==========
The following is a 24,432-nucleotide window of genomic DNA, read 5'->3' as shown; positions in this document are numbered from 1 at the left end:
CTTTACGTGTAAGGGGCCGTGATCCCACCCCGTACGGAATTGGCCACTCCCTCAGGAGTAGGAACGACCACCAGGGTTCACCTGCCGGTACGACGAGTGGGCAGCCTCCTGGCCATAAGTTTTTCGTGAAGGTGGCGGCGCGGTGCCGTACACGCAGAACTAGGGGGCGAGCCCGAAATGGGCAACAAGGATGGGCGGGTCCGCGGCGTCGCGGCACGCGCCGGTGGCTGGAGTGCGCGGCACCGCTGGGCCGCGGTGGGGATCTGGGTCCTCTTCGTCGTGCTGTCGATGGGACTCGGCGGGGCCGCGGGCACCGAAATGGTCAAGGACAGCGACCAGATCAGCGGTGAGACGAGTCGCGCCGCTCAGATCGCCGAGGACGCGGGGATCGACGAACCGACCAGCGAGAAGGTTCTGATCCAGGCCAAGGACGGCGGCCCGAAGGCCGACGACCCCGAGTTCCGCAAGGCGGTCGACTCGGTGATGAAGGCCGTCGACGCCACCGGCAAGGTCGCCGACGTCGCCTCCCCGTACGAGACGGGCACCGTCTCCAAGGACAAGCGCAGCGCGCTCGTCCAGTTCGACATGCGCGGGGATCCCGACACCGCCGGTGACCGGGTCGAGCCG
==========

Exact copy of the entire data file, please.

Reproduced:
The following is a 24,432-nucleotide window of genomic DNA, read 5'->3' as shown; positions in this document are numbered from 1 at the left end:
CTTTACGTGTAAGGGGCCGTGATCCCACCCCGTACGGAATTGGCCACTCCCTCAGGAGTAGGAACGACCACCAGGGTTCACCTGCCGGTACGACGAGTGGGCAGCCTCCTGGCCATAAGTTTTTCGTGAAGGTGGCGGCGCGGTGCCGTACACGCAGAACTAGGGGGCGAGCCCGAAATGGGCAACAAGGATGGGCGGGTCCGCGGCGTCGCGGCACGCGCCGGTGGCTGGAGTGCGCGGCACCGCTGGGCCGCGGTGGGGATCTGGGTCCTCTTCGTCGTGCTGTCGATGGGACTCGGCGGGGCCGCGGGCACCGAAATGGTCAAGGACAGCGACCAGATCAGCGGTGAGACGAGTCGCGCCGCTCAGATCGCCGAGGACGCGGGGATCGACGAACCGACCAGCGAGAAGGTTCTGATCCAGGCCAAGGACGGCGGCCCGAAGGCCGACGACCCCGAGTTCCGCAAGGCGGTCGACTCGGTGATGAAGGCCGTCGACGCCACCGGCAAGGTCGCCGACGTCGCCTCCCCGTACGAGACGGGCACCGTCTCCAAGGACAAGCGCAGCGCGCTCGTCCAGTTCGACATGCGCGGGGATCCCGACACCGCCGGTGACCGGGTCGAGCCG